Note that the difference between this and the fluorite structure is that alternate cations are missing in the fluorite lattice.

Properties of materials

Carbon atoms can form four covalent bonds. This lets it form many different organic substances, and to exist as diamond, graphite and fullerenes. Different substances have different bulk properties.

Diamond and graphite

Carbon is an element in group 4 (IUPAC group 14) of the periodic table. Each carbon atom can form four covalent bonds. This means that carbon atoms can form families of similar compounds that have:

  • chains
  • rings

Organic compounds are substances that contain carbon. There is a vast array of natural and synthetic organic compounds because of the ability of carbon to form four covalent bonds. Carbon can also form giant covalent structures, including diamond and graphite.

Diamond

➤ Structure and bonding

Diamond has a giant covalent structure in which:

  • each carbon atom is joined to four other carbon atoms by covalent bonds
  • the carbon atoms have a regular lattice arrangement
  • there are no free electrons
    Carbon atoms in diamond have a tetrahedral (pyramid-shaped) arrangement

➤ Properties and uses
The rigid structure, held together by strong covalent bonds, makes diamond very hard. This physical property makes diamond useful for cutting tools, such as diamond-tipped glass cutters and oil rig drills.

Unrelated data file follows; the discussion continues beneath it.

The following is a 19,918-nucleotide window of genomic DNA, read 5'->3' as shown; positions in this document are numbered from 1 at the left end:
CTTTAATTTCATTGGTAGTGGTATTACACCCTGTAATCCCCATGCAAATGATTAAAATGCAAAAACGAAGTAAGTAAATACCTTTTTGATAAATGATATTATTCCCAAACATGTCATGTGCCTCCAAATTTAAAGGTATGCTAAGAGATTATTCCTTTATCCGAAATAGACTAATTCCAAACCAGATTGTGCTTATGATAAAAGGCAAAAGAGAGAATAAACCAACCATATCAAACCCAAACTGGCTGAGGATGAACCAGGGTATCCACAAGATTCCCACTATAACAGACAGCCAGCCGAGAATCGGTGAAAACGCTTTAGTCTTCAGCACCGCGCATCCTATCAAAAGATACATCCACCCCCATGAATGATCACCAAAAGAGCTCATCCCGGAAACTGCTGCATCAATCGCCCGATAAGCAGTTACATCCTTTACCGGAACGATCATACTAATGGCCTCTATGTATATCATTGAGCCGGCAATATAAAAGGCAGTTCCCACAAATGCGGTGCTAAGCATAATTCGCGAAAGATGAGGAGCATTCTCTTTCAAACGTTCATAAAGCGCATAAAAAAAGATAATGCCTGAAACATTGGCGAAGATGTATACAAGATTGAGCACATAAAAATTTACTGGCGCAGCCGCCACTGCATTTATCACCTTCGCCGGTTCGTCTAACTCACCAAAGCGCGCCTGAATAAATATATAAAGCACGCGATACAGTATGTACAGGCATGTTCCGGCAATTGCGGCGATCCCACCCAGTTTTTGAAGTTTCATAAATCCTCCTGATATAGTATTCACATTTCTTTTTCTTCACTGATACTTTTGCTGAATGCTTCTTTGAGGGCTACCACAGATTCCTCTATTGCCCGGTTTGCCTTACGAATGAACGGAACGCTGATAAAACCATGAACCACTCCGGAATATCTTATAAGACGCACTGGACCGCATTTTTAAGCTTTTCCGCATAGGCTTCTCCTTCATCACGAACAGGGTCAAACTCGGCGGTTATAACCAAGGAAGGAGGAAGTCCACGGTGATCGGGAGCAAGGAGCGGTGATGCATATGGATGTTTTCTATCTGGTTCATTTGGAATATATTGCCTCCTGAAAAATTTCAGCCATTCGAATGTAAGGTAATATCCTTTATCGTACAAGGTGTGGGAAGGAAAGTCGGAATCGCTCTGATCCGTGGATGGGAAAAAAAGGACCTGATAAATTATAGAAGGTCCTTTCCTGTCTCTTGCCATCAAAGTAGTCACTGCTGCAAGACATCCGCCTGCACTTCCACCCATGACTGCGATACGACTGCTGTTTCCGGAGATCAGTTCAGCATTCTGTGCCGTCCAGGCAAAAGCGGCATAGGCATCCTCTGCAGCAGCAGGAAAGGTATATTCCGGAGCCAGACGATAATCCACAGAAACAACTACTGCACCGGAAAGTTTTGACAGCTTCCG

Graphite
➤ Structure and bonding

Graphite has a giant covalent structure in which:

  • each carbon atom is joined to three other carbon atoms by covalent bonds
  • the carbon atoms form layers with a hexagonal arrangement of atoms
  • the layers have weak forces between them
  • each carbon atom has one non-bonded outer electron, which becomes delocalised
    Dotted lines model the weak forces between the layers in graphite

➤ Properties and uses
The delocalised electrons are free to move through the structure, so graphite can conduct electricity. This makes graphite useful for electrodes in batteries and for electrolysis.
The layers in graphite can slide over each other because the forces between them are weak. This makes graphite slippery, so it is useful as a lubricant.

Graphene and fullerenes

Graphene

Graphene is another form of the element carbon. Its structure resembles a single layer of graphite. Graphene has a very high melting point and is very strong because of its large regular arrangement of carbon atoms joined by covalent bonds. Like graphite, graphene conducts electricity well because it has delocalised electrons that are free to move through its structure.

Fullerenes

Fullerenes are forms of carbon, and include nanotubes and buckyballs.

➤ Nanotubes
A nanotube resembles a layer of graphene, rolled into a tube shape. Nanotubes have high tensile strength, so they are strong in tension and resist being stretched. Like graphene, nanotubes are strong, and they conduct electricity because they have delocalised electrons.
Nanotubes can be several millimetres long but only a few nanometres wide

➤ Buckyballs